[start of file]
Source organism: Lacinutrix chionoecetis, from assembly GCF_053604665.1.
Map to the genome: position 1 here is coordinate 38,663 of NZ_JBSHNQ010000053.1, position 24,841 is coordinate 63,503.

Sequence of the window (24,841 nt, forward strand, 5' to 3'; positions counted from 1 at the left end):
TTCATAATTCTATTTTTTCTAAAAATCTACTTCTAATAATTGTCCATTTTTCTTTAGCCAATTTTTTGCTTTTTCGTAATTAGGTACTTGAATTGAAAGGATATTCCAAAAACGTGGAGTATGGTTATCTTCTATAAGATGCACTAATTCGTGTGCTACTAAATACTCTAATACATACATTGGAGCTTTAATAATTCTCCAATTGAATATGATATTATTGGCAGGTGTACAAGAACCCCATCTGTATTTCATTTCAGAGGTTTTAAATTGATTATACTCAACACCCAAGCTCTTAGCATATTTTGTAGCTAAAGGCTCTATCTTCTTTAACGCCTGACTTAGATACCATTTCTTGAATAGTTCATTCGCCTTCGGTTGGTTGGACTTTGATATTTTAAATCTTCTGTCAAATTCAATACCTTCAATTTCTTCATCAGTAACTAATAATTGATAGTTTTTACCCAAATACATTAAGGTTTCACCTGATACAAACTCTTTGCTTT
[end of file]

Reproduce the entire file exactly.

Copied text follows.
Source organism: Lacinutrix chionoecetis, from assembly GCF_053604665.1.
Map to the genome: position 1 here is coordinate 38,663 of NZ_JBSHNQ010000053.1, position 24,841 is coordinate 63,503.

Sequence of the window (24,841 nt, forward strand, 5' to 3'; positions counted from 1 at the left end):
TTCATAATTCTATTTTTTCTAAAAATCTACTTCTAATAATTGTCCATTTTTCTTTAGCCAATTTTTTGCTTTTTCGTAATTAGGTACTTGAATTGAAAGGATATTCCAAAAACGTGGAGTATGGTTATCTTCTATAAGATGCACTAATTCGTGTGCTACTAAATACTCTAATACATACATTGGAGCTTTAATAATTCTCCAATTGAATATGATATTATTGGCAGGTGTACAAGAACCCCATCTGTATTTCATTTCAGAGGTTTTAAATTGATTATACTCAACACCCAAGCTCTTAGCATATTTTGTAGCTAAAGGCTCTATCTTCTTTAACGCCTGACTTAGATACCATTTCTTGAATAGTTCATTCGCCTTCGGTTGGTTGGACTTTGATATTTTAAATCTTCTGTCAAATTCAATACCTTCAATTTCTTCATCAGTAACTAATAATTGATAGTTTTTACCCAAATACATTAAGGTTTCACCTGATACAAACTCTTTGCTTT